When Boeing decides to subsidize swine, will Southwest paint its purple over pink?

And what’s your destination if you board a Boar to get there? Does the pot-bellied aircraft soften turbulence?

Oh, be still your barbequed heart (or brain, or eyes, or whatever it is with which you read). I know Smithfield Farm runaways will never taxi down America’s runways – not anytime in the vicinity of Now – but isn’t the visual bizarre? If I typed a solitary “when pigs fly,” would even one of your lashes flutter upwards? Probably not.

Clichés are paradoxical things: their ubiquity both sustains and befalls them. Creative writers pray these common, empty phrases are beneath them, but alas, ubiquity is magically endowed. It buttons its big ‘ole invisibility cloak snug around a cliché’s shoulders, letting “big ‘ole” or one of his cousins find love within your Word document. Hey, s*** happens. Most writers I’ve read have allowed a few to crawl into their poems/stories/blog posts.

So, a piece of cake falls through the colander and onto your unedited page. Can it stay there?

Cue Maureen Seaton, a poet who is actually incapable of publishing clichés: at least nowadays. Last week in workshop, she told us about an early poem she wrote, one line being “all the money in the world.” When advised by her instructor to excise it, she objected – what was wrong with “all the money in the world?”

“It’s cliché,” said the teacher.  “You’re a poet. It’s your job to be fresh.”

 

Maureen listened. She redefined “all the money in the world” as “all the gold I could wear on two arms,” and eventually harvested more awards/publication credits than I can count without an instrument from Texas.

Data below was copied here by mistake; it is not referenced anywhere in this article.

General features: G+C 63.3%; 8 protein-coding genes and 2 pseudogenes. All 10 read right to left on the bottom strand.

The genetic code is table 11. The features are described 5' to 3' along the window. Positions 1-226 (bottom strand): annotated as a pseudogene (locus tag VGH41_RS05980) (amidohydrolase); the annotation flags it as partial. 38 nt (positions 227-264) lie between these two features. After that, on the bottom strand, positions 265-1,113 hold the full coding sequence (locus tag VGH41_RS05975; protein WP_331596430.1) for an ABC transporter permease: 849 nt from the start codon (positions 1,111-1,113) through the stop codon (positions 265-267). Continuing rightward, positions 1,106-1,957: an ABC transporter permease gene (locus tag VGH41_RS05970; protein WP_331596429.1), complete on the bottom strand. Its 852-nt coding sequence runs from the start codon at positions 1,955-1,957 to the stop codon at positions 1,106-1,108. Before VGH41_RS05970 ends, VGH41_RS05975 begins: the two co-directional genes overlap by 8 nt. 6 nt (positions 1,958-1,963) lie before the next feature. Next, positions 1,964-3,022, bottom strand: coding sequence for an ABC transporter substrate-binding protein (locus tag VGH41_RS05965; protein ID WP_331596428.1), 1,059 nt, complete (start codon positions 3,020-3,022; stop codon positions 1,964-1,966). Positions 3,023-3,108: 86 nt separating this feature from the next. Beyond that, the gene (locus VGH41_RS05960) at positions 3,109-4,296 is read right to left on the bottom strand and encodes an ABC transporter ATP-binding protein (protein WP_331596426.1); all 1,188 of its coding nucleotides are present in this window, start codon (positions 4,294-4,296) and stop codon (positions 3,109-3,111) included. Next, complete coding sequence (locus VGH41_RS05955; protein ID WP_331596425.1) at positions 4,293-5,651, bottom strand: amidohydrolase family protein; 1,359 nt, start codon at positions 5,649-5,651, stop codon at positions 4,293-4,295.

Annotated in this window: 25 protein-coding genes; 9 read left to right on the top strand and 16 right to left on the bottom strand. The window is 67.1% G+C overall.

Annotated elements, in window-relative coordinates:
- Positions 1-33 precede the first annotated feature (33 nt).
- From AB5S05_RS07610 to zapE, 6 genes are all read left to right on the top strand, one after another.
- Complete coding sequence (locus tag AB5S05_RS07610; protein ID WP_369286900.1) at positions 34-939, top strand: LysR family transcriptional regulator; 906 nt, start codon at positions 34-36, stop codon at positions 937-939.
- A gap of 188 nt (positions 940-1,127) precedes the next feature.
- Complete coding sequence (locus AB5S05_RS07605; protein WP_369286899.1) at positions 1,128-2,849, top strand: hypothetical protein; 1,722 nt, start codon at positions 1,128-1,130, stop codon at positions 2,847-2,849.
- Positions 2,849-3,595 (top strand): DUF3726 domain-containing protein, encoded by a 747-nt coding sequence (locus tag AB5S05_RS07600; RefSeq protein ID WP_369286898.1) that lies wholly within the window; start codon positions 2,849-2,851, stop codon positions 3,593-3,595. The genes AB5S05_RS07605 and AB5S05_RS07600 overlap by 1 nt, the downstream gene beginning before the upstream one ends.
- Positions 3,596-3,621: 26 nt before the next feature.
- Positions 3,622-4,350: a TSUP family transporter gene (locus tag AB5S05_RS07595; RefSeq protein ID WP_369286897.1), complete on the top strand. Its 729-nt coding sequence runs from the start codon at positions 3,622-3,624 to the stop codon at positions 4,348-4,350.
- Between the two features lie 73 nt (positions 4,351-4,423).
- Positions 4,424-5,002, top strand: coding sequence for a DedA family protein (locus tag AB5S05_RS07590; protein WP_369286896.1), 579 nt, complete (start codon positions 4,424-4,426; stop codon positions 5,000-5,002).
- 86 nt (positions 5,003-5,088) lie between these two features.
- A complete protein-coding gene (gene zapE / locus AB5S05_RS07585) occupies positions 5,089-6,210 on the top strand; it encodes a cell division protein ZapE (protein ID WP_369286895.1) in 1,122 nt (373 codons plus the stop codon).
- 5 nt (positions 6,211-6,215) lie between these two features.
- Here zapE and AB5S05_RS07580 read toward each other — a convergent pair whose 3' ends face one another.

(PS: explore Maureen’s blog, Glit Lit, at http://almostdorothy.wordpress.com/category/themes/glit-lit/. You will love it.)

So, there you go. Fling the cake into the trashcan. Clichés aren’t evil, but don’t they devalue the boundlessness of words? Writing really is a blessed opportunity. What sculpts a sentence will never face material or numerical restrictions, and we should always choose to wield our rhetorical infinity.

Below, seventeen clichés clamor for reinterpretation. Tuck your rejuvenated phrase into a poem, or weave it into dialogue. Above, I simply expanded “when pigs fly” into a cluster of questions, which I may or may not incorporate creatively. Remember: infinity.

through thick and thin:

stubborn as a mule:

at the crack of dawn:

moment of truth:

propose a toast:

once in a blue moon:

bat an eyelash:

silence is golden:

misery loves company:

curiosity killed the cat:

think twice:

all hell broke loose:

vast majority:

with flying colors:

stuck out like a sore thumb:

the rest is history:

fingers crossed:

Thank you so much for reading – because gratitude will never be cliché.

Cole

Mangrove Poetry Editor

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